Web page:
It was through radio that I heard the voices of my favorite writers — often people I would come to read, and sometimes — when I was lucky — people I would later meet and on at least once occasion take classes with. As a child, I discovered the world through books. It makes sense that I would want to keep those worlds alive by writing and recording commentary on literature, particularly literature that reflects queer life.

When I first came out — or a few years before — I would listen to my local lesbian-feminist radio show. Yes, I said lesbian-feminist.  It was that long ago.  A lot has changed.  But some would say the more things change, the more they stay the same.  Occupying queer space on the radio airwaves is as important now, as ever, to the LGBT community.

It has been my privilege to work with This Way Out, to provide you with queer literary commentary over the years. Every now and then I hear from a listener and always I am moved.  Not only do I get to be part of a very important worldwide LGBT news wrap and vehicle for queer culture, but I get to be part of the listener’s world also.  In being connected to the world-wide LGBTQ movement, I feel larger than myself.  In the words of the great gay bard Walt Whitman, “I am large, I contain multitudes.”

 

To learn more about Janet Mason’s new novel THEY, a biblical tale of secret genders click here.

 

Janet-Mason-THEY

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Note: This short reflection is airing worldwide this week on This Way Out(TWO), the syndicated LGBT radio show in honor of its anniversary of fifteen hundred episodes. Click here to hear the entire show.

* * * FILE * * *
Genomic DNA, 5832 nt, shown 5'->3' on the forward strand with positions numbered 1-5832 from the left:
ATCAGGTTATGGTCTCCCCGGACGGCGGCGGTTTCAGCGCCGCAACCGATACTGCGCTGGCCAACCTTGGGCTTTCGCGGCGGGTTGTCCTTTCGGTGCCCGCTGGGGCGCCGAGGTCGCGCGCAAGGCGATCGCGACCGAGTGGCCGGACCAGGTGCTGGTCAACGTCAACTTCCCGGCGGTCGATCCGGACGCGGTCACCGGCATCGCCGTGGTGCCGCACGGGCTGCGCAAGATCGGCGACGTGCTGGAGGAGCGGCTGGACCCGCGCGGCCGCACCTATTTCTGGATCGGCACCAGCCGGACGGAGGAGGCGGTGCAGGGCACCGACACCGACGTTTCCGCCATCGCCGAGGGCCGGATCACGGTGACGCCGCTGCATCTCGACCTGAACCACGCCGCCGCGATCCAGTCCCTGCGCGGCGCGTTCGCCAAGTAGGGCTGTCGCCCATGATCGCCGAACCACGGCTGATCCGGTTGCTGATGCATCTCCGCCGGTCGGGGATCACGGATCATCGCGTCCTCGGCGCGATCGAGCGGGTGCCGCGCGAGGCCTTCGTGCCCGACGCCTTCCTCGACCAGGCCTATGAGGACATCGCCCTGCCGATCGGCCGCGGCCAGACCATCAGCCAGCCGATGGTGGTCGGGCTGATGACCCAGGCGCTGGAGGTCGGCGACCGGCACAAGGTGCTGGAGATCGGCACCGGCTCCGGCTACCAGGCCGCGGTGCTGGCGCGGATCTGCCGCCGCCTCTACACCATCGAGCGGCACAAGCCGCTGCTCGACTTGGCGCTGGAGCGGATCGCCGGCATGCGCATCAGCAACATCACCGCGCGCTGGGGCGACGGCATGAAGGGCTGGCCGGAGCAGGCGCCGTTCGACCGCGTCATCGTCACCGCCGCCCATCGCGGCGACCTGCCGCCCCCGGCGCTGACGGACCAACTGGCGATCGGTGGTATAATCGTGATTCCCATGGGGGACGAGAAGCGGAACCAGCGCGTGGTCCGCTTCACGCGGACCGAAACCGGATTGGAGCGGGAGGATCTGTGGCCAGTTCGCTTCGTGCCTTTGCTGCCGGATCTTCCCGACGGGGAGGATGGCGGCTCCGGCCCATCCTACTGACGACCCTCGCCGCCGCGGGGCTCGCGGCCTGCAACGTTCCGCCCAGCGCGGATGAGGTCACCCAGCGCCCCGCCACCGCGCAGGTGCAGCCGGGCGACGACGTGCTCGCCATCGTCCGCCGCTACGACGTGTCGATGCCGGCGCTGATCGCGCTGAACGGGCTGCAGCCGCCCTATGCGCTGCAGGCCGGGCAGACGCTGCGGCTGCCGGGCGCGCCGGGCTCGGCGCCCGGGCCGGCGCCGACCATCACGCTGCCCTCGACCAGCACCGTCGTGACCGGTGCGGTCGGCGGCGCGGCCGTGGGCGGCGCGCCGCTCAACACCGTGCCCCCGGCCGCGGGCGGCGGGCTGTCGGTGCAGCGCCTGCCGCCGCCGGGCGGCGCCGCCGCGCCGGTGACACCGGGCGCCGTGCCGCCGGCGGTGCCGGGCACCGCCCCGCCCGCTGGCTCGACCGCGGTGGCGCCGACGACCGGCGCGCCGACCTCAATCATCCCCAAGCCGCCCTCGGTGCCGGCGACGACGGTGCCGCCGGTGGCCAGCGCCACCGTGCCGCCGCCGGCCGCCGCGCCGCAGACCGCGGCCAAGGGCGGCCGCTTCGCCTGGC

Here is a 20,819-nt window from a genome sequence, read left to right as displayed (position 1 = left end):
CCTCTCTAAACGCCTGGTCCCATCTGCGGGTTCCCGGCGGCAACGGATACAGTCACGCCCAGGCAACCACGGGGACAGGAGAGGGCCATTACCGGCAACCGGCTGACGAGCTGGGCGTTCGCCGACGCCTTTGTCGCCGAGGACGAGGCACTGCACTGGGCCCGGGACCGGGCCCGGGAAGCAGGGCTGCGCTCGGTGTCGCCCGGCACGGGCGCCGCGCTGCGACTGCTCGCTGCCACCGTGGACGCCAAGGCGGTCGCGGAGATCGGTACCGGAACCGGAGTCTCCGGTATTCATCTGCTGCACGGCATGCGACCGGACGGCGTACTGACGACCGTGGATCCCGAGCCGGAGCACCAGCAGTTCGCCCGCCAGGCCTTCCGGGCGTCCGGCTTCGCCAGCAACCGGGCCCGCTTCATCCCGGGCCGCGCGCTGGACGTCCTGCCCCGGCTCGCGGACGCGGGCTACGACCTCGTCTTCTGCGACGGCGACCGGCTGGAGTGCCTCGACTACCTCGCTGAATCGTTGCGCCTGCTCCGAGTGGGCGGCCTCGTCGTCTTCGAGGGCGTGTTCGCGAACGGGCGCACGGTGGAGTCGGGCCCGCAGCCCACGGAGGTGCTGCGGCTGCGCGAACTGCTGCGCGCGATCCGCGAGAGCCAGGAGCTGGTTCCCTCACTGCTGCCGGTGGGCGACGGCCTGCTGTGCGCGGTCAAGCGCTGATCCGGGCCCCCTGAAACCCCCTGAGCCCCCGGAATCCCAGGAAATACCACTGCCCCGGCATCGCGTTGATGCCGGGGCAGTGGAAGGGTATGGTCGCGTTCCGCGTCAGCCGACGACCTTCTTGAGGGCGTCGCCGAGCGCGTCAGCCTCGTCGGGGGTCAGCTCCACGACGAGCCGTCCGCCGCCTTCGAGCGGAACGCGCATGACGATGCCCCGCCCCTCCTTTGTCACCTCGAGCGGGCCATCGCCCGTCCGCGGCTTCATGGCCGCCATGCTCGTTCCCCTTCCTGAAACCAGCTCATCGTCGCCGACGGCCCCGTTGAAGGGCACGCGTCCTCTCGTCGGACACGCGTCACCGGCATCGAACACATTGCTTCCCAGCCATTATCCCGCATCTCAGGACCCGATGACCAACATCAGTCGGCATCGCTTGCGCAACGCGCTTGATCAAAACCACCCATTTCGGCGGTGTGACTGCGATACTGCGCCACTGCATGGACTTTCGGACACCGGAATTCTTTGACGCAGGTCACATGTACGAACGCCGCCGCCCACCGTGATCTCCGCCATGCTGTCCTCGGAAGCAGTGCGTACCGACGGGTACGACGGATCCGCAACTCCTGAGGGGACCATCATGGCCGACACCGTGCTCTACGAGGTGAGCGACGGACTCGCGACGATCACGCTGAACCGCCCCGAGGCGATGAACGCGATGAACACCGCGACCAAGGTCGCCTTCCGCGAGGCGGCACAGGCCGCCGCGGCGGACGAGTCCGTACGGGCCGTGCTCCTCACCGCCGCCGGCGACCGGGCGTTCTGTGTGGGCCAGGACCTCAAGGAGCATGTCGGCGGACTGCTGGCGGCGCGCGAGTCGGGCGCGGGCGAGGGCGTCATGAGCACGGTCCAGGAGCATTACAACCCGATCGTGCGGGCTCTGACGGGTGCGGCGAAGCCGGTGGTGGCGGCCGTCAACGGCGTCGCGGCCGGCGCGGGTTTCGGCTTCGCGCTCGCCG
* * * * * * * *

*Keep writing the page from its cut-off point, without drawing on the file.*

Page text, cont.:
This is Janet Mason.

I’ve been writing and recording commentary for This Way Out for almost two decades. I’ve long been intrigued by the intimate nature of radio.  I have memories of being shaped by the radio — whether in the car, in the house or early in my life as an adolescent, alone in my room in my parents’ house but connected to the world through the magic power of radio.

It was through radio that I heard the voices of my favorite writers — often people I would come to read, and sometimes — when I was lucky — people I would later meet and on at least once occasion take classes with. As a child, I discovered the world through books. It makes sense that I would want to keep those worlds alive by writing and recording commentary on literature, particularly literature that reflects queer life.

When I first came out — or a few years before — I would listen to my local lesbian-feminist radio show. Yes, I said lesbian-feminist.  It was that long ago.  A lot has changed.  But some would say the more things change, the more they stay the same.  Occupying queer space on the radio airwaves is as important now, as ever, to the LGBT community.

It has been my privilege to work with This Way Out, to provide you with queer literary commentary over the years. Every now and then I hear from a listener and always I am moved.  Not only do I get to be part of a very important worldwide LGBT news wrap and vehicle for queer culture, but I get to be part of the listener’s world also.  In being connected to the world-wide LGBTQ movement, I feel larger than myself.  In the words of the great gay bard Walt Whitman, “I am large, I contain multitudes.”